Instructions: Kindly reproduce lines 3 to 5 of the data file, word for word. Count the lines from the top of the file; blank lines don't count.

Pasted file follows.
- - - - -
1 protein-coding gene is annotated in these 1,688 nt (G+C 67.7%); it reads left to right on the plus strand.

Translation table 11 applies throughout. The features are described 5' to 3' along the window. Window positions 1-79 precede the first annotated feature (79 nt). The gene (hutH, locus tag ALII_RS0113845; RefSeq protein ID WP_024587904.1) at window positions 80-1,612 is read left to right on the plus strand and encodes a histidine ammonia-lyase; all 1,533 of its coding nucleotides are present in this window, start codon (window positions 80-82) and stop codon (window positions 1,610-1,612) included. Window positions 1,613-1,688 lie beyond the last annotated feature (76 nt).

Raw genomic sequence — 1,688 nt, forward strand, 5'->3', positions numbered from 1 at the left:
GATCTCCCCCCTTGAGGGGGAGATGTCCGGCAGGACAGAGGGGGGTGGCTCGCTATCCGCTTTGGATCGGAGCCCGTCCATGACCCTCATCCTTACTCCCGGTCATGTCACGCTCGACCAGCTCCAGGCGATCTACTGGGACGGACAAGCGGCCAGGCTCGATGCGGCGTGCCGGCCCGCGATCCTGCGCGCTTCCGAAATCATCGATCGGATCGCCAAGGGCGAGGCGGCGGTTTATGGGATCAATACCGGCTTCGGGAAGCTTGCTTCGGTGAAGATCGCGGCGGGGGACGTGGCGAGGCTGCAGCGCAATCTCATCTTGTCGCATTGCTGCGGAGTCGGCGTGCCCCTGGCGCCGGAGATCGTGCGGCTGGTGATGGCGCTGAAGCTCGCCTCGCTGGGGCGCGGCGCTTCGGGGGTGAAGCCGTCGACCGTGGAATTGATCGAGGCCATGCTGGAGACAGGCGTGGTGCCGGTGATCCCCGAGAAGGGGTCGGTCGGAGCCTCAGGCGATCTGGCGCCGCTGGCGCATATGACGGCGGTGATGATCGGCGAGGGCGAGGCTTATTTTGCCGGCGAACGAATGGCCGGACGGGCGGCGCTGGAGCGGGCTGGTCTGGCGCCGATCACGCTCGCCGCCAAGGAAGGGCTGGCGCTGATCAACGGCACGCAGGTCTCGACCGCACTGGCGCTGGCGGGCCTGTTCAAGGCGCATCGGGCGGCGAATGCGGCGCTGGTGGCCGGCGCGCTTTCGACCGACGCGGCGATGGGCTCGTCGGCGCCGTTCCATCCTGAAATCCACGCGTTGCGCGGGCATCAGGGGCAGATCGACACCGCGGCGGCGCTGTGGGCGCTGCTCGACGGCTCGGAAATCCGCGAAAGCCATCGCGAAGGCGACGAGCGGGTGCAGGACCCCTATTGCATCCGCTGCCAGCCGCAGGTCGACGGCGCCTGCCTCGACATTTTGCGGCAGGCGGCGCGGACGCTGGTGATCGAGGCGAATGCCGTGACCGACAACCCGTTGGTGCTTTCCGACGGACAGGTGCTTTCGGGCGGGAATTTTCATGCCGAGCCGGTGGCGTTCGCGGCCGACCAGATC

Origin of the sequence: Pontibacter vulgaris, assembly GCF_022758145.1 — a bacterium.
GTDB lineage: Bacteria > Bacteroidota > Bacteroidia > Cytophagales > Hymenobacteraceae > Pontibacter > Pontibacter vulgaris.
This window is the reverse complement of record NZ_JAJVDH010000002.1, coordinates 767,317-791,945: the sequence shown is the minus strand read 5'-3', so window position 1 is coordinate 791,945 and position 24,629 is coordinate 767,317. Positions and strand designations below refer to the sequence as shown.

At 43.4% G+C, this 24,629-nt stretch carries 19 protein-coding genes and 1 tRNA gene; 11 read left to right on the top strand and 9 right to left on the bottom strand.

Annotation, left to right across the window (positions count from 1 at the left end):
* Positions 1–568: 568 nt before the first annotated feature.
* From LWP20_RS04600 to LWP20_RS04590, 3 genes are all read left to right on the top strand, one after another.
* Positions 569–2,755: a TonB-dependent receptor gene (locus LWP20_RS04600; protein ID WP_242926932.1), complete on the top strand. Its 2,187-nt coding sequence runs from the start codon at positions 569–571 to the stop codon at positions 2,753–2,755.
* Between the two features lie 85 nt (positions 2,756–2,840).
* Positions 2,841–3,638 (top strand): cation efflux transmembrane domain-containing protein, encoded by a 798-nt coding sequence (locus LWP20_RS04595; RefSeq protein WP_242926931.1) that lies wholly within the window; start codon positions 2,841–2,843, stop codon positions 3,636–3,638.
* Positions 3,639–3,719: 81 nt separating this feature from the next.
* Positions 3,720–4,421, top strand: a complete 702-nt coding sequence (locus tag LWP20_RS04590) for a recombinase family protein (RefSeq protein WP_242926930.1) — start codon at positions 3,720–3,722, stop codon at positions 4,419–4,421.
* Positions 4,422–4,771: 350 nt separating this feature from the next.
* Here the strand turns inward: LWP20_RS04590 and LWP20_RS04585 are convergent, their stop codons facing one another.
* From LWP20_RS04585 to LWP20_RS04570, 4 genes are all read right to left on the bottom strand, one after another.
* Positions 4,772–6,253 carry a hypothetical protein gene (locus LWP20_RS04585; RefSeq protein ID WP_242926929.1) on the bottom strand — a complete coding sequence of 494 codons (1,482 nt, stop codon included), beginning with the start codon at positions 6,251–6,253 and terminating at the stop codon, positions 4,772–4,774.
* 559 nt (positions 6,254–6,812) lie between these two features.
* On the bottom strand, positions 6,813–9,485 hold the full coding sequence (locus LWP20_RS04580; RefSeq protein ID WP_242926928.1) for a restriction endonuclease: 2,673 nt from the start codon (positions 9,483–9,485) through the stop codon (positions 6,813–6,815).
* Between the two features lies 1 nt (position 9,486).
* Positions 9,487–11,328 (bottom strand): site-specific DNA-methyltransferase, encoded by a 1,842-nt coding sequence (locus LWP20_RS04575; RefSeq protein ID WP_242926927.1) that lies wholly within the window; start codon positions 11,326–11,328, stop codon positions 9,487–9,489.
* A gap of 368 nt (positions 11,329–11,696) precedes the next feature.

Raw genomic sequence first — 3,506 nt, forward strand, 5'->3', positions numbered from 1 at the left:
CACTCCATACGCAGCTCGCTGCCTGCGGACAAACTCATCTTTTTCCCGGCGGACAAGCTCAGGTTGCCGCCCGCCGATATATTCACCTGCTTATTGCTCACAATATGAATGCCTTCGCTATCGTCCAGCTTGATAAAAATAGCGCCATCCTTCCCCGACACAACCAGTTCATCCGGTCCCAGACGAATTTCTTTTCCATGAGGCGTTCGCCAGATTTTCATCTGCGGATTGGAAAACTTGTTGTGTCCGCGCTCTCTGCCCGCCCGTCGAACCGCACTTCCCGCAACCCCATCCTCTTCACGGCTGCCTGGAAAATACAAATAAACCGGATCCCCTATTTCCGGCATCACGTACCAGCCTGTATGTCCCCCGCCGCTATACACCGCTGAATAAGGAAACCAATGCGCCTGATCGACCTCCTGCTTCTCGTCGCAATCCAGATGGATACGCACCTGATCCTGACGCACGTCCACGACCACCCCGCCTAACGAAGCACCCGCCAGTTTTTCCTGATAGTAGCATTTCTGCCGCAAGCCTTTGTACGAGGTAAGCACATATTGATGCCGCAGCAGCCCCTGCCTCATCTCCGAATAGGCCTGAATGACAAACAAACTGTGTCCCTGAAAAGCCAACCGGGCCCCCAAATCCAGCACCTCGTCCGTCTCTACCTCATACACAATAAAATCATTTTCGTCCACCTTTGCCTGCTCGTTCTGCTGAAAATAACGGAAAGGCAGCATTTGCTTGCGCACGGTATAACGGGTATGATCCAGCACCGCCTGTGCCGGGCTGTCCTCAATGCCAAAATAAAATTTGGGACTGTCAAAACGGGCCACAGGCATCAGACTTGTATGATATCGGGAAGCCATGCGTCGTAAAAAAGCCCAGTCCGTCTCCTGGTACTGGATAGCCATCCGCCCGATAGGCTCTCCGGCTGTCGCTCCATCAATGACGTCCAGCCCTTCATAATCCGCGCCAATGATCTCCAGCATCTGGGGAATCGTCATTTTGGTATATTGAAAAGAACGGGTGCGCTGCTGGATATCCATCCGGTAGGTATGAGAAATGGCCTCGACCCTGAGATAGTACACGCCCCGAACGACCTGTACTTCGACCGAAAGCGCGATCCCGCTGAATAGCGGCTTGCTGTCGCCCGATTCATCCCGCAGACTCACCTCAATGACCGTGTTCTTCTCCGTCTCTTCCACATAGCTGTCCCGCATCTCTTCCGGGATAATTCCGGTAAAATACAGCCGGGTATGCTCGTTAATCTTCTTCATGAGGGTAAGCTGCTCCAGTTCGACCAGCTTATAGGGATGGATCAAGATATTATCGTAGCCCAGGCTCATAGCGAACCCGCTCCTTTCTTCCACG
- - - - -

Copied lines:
Raw genomic sequence — 1,688 nt, forward strand, 5'->3', positions numbered from 1 at the left:
GATCTCCCCCCTTGAGGGGGAGATGTCCGGCAGGACAGAGGGGGGTGGCTCGCTATCCGCTTTGGATCGGAGCCCGTCCATGACCCTCATCCTTACTCCCGGTCATGTCACGCTCGACCAGCTCCAGGCGATCTACTGGGACGGACAAGCGGCCAGGCTCGATGCGGCGTGCCGGCCCGCGATCCTGCGCGCTTCCGAAATCATCGATCGGATCGCCAAGGGCGAGGCGGCGGTTTATGGGATCAATACCGGCTTCGGGAAGCTTGCTTCGGTGAAGATCGCGGCGGGGGACGTGGCGAGGCTGCAGCGCAATCTCATCTTGTCGCATTGCTGCGGAGTCGGCGTGCCCCTGGCGCCGGAGATCGTGCGGCTGGTGATGGCGCTGAAGCTCGCCTCGCTGGGGCGCGGCGCTTCGGGGGTGAAGCCGTCGACCGTGGAATTGATCGAGGCCATGCTGGAGACAGGCGTGGTGCCGGTGATCCCCGAGAAGGGGTCGGTCGGAGCCTCAGGCGATCTGGCGCCGCTGGCGCATATGACGGCGGTGATGATCGGCGAGGGCGAGGCTTATTTTGCCGGCGAACGAATGGCCGGACGGGCGGCGCTGGAGCGGGCTGGTCTGGCGCCGATCACGCTCGCCGCCAAGGAAGGGCTGGCGCTGATCAACGGCACGCAGGTCTCGACCGCACTGGCGCTGGCGGGCCTGTTCAAGGCGCATCGGGCGGCGAATGCGGCGCTGGTGGCCGGCGCGCTTTCGACCGACGCGGCGATGGGCTCGTCGGCGCCGTTCCATCCTGAAATCCACGCGTTGCGCGGGCATCAGGGGCAGATCGACACCGCGGCGGCGCTGTGGGCGCTGCTCGACGGCTCGGAAATCCGCGAAAGCCATCGCGAAGGCGACGAGCGGGTGCAGGACCCCTATTGCATCCGCTGCCAGCCGCAGGTCGACGGCGCCTGCCTCGACATTTTGCGGCAGGCGGCGCGGACGCTGGTGATCGAGGCGAATGCCGTGACCGACAACCCGTTGGTGCTTTCCGACGGACAGGTGCTTTCGGGCGGGAATTTTCATGCCGAGCCGGTGGCGTTCGCGGCCGACCAGATC

Origin of the sequence: Pontibacter vulgaris, assembly GCF_022758145.1 — a bacterium.